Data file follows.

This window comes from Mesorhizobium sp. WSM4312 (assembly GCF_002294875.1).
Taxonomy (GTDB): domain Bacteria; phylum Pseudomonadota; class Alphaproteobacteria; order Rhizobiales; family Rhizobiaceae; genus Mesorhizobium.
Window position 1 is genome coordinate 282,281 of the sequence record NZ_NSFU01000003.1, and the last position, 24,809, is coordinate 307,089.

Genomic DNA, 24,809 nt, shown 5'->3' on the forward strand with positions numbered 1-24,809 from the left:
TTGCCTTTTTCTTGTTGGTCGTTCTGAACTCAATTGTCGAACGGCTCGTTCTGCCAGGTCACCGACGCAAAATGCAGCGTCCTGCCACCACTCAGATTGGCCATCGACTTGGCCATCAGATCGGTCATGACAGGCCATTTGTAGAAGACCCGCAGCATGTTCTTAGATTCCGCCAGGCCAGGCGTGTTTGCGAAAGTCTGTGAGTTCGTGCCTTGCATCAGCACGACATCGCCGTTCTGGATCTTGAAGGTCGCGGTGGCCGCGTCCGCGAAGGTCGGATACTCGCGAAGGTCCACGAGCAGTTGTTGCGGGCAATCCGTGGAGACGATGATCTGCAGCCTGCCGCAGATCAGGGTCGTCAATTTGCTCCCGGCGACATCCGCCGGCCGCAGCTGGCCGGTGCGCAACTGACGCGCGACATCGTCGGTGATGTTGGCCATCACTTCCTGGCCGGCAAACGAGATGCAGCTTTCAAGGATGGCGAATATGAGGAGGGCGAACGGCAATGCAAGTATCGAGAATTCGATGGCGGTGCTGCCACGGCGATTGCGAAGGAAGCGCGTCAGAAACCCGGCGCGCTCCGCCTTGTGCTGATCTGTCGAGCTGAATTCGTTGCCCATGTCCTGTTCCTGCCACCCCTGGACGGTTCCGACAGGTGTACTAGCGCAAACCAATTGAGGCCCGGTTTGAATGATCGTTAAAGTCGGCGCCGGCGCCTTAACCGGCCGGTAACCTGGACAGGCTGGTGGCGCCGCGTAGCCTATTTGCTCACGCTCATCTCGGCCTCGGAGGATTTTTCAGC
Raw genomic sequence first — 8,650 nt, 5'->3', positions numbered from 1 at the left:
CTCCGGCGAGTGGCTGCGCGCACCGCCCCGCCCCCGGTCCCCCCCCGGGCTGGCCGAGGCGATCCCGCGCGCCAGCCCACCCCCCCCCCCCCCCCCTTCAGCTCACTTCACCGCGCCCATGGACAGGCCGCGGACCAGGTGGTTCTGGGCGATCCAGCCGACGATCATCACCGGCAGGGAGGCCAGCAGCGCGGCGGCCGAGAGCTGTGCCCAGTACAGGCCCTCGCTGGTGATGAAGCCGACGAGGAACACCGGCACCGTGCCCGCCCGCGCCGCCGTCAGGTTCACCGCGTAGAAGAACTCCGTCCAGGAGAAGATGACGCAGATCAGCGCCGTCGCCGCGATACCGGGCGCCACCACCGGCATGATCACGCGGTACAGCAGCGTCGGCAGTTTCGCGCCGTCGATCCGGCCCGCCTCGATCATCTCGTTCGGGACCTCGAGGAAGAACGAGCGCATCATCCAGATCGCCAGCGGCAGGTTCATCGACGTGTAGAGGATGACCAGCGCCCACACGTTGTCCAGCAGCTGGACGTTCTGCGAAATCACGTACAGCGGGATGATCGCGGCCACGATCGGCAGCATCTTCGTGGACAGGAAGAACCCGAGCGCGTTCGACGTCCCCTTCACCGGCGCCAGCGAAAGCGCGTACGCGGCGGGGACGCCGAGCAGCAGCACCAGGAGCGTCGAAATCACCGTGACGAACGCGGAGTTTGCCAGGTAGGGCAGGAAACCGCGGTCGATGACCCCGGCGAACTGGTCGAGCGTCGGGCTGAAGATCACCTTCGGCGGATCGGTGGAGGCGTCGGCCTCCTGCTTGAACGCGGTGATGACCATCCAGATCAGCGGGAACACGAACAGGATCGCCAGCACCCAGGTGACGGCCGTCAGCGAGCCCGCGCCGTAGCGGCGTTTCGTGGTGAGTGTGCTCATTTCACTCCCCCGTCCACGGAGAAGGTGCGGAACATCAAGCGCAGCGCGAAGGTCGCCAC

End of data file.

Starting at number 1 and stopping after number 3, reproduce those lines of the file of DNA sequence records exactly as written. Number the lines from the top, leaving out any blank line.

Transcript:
This window comes from Mesorhizobium sp. WSM4312 (assembly GCF_002294875.1).
Taxonomy (GTDB): domain Bacteria; phylum Pseudomonadota; class Alphaproteobacteria; order Rhizobiales; family Rhizobiaceae; genus Mesorhizobium.
Window position 1 is genome coordinate 282,281 of the sequence record NZ_NSFU01000003.1, and the last position, 24,809, is coordinate 307,089.